law court

The second marathon court sitting related to the Vitals inquiry in as many days was rendered null after 11 hours after the defence successfully argued that one of the firms involved had not been summoned.

Wednesday’s sitting saw the arraignment of Central Bank of Malta Governor and former Finance Minister Edward Scicluna and former Deputy Prime Minister Chris Fearne, along with three top civil servants, members of the adjudication board that awarded the concession, and several lawyers with varying degrees of involvement.

They are being charged with fraud, misappropriation and making fraudulent gain.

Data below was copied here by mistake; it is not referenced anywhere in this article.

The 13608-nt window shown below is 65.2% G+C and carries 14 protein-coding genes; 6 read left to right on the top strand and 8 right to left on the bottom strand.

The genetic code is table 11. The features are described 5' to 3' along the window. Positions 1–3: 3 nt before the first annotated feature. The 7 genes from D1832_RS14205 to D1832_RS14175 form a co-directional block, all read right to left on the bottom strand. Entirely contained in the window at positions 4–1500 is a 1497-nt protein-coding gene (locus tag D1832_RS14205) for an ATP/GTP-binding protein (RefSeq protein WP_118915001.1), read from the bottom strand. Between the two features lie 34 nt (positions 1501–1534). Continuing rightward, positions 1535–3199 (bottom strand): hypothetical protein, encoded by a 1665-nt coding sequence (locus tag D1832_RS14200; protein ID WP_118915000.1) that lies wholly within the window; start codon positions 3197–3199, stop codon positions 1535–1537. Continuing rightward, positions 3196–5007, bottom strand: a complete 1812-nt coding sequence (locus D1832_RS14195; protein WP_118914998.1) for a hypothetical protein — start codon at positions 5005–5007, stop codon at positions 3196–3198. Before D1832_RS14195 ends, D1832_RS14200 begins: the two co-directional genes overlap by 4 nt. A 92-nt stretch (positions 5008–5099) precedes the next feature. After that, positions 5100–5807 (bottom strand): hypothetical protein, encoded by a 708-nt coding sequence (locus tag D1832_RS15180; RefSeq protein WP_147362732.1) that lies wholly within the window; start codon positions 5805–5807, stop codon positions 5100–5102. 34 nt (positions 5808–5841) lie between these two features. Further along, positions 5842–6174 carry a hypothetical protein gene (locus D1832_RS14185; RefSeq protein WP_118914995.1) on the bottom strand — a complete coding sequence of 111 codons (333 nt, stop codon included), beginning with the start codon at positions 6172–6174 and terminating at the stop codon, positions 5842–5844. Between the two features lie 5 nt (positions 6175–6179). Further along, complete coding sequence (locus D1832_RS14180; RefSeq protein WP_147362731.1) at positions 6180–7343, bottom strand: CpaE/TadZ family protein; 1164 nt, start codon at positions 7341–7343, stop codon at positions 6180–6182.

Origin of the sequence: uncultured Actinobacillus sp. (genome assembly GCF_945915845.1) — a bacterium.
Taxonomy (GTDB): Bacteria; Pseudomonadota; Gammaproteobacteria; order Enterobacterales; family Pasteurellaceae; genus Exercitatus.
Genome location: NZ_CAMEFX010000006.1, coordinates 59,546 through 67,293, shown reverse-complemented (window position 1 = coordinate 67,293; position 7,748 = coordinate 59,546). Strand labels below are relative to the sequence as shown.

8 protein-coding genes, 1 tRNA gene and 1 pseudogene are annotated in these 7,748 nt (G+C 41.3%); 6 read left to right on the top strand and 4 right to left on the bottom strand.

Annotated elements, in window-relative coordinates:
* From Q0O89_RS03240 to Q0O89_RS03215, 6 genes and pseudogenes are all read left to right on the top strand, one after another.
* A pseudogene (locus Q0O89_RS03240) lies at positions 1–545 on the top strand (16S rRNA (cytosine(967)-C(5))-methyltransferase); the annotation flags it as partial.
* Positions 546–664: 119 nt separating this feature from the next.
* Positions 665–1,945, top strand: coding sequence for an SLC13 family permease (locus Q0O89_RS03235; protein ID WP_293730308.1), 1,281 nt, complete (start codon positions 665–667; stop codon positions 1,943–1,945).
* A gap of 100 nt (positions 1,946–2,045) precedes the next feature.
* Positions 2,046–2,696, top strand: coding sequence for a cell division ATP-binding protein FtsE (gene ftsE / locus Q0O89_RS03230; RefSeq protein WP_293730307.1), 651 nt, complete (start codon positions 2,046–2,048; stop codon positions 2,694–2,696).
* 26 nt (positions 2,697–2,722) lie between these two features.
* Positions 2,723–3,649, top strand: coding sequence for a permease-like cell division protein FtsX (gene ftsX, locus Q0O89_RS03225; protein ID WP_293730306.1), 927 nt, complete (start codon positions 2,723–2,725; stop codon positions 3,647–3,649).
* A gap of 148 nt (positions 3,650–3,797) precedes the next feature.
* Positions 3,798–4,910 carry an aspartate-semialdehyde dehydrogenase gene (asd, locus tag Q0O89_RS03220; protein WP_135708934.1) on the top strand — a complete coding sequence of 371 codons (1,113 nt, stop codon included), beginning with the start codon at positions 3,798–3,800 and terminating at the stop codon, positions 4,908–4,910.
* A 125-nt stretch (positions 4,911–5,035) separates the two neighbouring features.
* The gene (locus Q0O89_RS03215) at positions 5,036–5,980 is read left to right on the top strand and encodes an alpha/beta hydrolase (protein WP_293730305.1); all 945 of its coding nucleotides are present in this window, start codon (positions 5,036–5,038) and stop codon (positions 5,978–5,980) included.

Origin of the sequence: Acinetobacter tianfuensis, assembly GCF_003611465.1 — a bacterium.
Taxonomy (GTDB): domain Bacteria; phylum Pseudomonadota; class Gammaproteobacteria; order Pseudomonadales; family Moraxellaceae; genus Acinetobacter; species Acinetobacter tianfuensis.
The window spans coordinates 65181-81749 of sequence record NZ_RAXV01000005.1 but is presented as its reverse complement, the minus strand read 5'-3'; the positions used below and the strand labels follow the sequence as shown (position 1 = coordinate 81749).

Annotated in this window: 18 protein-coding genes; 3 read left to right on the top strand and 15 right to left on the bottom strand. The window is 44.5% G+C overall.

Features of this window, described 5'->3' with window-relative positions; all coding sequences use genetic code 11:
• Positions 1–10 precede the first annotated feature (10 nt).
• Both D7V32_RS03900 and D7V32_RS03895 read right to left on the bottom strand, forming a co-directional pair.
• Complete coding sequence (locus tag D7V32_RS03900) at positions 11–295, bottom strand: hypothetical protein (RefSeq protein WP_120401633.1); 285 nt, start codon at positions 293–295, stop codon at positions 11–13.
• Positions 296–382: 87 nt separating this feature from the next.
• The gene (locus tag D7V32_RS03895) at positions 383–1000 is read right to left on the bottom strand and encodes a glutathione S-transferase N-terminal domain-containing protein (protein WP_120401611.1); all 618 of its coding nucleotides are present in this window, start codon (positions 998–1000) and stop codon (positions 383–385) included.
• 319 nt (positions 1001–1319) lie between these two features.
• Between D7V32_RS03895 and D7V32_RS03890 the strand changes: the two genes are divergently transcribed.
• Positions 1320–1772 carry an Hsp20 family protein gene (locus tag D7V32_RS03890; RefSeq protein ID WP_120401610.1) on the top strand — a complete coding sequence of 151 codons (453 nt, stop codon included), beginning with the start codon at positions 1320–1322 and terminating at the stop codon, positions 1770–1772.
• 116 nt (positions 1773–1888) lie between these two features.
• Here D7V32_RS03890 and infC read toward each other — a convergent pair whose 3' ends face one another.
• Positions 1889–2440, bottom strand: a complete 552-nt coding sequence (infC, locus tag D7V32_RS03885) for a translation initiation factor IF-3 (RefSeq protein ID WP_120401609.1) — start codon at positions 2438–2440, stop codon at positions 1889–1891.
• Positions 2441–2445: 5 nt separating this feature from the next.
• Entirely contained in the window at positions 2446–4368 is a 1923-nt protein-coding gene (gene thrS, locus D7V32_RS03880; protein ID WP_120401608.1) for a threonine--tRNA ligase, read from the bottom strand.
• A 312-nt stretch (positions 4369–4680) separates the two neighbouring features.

The proceedings were characterised by the large number of objections raised by the defence, with the sitting frequently alternating between shouting matches and suspensions.

The defence first tried to avoid a repeat of Tuesday’s session, where the freezing orders of huge sums were upheld despite vociferous opposition.

The stop-start nature of the sitting resulted in the charges only being read out at 5pm, with all parties pleading not guilty.

However, the sitting was eventually declared null because the prosecution had fumbled the serving of notice to DF Advocates, one of the firms accused.

With one of the parties not being informed of the case, it could not continue to be heard – despite all three of DF Advocates’ shareholders being present, since they were arraigned personally.

By all accounts, it was a very long and tedious day for all those involved, with nothing emerging from the sitting but the sense that the prosecution might be in over their heads.

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